Auto advice: Here’s what drivers with an Irish licence need to know about driving in the UK

Our motoring editor answers your questions on driving licence requirements, speed limits and clean-air zones

You can use your Irish driving licence in the UK without any additional permits

You can use your Irish driving licence in the UK without any additional permits Geraldine Herbert

Today at 03:30

To get a driving licence in the UK, you must be aged at least 17. You can start learning at 16 with a provisional licence and a licensed driver accompanying you.

Tourists must have a full licence and be aged at least 17 years to drive.

What are the legal requirements for driving in the UK?

If you're looking to hire a car, most rental firms require you to be over 21. Extra charges are often applied to those under 25.

What documents do I need?

You must have a valid driving licence, your vehicle registration document and proof of car insurance. It's also wise to carry your passport or other form of ID.

Additionally, having a warning triangle, reflective jackets, spare bulbs, a fire extinguisher, and a first aid kit on hand can be useful, especially in emergencies, even though not all are legally required.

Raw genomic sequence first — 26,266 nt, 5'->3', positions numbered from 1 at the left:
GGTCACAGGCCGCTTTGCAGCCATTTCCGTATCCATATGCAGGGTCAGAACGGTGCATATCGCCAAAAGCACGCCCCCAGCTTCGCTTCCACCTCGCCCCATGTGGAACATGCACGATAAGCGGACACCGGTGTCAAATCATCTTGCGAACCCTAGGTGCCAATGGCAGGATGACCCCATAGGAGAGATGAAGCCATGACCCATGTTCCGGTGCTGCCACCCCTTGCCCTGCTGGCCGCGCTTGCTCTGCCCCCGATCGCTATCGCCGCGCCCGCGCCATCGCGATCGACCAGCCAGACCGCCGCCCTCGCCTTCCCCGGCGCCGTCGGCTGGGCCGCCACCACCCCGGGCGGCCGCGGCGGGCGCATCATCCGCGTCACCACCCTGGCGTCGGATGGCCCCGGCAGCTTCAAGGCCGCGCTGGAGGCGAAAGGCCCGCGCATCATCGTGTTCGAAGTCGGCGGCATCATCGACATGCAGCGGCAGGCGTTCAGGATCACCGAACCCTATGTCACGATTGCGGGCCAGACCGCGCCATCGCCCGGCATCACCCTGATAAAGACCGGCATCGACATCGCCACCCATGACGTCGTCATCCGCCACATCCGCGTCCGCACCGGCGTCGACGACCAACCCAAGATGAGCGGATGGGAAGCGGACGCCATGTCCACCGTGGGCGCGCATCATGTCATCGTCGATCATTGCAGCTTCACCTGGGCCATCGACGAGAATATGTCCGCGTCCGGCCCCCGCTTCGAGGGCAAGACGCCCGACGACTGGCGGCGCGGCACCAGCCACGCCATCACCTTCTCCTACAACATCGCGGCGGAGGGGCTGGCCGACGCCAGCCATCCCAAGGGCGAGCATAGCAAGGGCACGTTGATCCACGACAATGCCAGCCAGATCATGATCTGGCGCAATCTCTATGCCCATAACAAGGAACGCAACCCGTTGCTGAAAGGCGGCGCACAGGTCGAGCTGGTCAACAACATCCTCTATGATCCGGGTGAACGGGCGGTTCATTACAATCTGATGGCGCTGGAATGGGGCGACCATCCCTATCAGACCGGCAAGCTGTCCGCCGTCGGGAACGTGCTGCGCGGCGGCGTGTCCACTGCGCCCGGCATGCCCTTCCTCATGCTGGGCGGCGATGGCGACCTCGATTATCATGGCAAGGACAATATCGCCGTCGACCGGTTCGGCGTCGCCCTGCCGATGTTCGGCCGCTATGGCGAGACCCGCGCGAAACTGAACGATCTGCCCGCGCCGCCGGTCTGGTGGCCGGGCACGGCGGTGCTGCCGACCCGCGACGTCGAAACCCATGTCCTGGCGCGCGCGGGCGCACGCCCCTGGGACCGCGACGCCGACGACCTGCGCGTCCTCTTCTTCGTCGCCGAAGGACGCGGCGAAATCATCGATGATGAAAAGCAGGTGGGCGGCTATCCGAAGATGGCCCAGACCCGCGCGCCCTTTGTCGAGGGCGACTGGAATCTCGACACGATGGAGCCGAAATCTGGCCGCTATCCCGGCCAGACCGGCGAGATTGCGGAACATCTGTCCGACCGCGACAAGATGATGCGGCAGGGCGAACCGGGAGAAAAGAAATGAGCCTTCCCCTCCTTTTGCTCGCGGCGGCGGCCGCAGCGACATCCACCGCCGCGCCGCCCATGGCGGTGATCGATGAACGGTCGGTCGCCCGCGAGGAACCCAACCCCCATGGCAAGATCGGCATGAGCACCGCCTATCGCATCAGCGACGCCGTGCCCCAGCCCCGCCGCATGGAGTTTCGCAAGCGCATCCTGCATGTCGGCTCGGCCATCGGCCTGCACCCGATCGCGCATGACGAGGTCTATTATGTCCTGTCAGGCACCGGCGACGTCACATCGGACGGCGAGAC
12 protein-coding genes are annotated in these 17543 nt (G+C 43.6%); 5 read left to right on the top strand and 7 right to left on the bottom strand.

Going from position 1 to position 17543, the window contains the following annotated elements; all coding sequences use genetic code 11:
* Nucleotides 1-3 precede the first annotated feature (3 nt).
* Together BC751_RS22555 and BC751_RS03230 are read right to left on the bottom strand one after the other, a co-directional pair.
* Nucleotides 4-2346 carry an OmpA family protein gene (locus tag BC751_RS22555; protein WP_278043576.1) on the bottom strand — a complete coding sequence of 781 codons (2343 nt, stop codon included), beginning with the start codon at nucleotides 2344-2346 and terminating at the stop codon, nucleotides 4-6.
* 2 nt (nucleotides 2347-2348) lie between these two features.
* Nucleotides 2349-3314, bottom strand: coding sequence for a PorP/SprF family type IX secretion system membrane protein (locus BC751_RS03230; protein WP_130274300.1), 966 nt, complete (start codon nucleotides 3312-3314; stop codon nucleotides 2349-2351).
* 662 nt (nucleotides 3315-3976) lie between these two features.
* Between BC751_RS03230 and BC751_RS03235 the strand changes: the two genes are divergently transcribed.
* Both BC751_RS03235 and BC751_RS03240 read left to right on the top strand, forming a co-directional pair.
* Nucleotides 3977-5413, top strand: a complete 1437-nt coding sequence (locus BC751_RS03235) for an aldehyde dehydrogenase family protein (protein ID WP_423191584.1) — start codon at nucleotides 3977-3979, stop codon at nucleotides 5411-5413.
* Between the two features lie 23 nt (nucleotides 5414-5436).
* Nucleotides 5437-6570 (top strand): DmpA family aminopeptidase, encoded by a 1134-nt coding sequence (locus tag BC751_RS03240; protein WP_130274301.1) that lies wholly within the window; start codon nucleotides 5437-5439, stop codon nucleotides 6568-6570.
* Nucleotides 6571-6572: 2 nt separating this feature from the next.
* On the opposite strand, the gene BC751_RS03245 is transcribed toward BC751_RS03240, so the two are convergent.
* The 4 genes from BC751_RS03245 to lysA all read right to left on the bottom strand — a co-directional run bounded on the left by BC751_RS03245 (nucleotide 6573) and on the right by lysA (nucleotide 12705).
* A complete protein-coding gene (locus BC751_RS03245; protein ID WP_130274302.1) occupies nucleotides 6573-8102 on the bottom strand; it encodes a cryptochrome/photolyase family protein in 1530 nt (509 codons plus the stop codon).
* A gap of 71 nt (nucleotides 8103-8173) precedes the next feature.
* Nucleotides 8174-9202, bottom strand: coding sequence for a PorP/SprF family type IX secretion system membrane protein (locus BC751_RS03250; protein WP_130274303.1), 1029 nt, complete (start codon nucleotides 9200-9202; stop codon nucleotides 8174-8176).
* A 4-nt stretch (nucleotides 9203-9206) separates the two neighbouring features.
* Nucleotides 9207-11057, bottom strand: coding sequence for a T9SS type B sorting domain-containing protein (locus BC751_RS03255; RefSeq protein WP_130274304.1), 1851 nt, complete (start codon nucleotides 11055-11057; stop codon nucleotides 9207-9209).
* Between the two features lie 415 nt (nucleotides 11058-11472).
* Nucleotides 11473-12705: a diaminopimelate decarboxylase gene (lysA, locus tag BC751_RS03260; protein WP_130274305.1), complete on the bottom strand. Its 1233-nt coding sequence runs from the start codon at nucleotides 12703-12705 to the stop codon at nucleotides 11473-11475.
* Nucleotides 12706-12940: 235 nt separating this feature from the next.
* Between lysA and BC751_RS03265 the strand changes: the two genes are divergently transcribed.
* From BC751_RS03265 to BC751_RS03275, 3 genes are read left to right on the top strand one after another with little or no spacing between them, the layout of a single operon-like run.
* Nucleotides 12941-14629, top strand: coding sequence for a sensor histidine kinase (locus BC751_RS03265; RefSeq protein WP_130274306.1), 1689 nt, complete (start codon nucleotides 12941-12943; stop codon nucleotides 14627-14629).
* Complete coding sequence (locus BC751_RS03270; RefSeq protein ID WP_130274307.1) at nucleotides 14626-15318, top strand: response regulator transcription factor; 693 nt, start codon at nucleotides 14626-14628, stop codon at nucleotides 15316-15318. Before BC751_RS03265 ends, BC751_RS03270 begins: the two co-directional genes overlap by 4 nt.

What about speed limits there?

The standard legal speed limits for driving a private vehicle without a trailer in the UK are as follows: in built-up areas: up to 30mph (48kmh) unless indicated; outside built-up areas: up to 60mph (96kmh); and on motorways and dual carriageways: up to 70mph (112kmh).

Be aware that variable speed limits set by overhead signs are common on motorways.

Additionally, 20mph (32kmh) limits are more common in built-up areas to enhance safety.

What are Clean-Air Zones (CAZs) and where are they?

Clean-Air Zones are special areas in cities and towns across the UK where steps are taken to boost air quality. These zones aim to cut down on pollution by limiting access of the most polluting vehicles and promoting cleaner, eco-friendly transportation.

If your vehicle doesn't meet the set emissions standards, you'll need to pay a charge to drive through these zones, which varies based on the type of vehicle and its emissions.

These charges apply to all vehicles, regardless of where they are registered.

To avoid penalties, ensure your car complies with local regulations before driving in any CAZ. See[1].

Top tip: You can use your Irish driving licence in the UK without any additional permits.

The UK recognises Irish driving licences for both visitors and residents.

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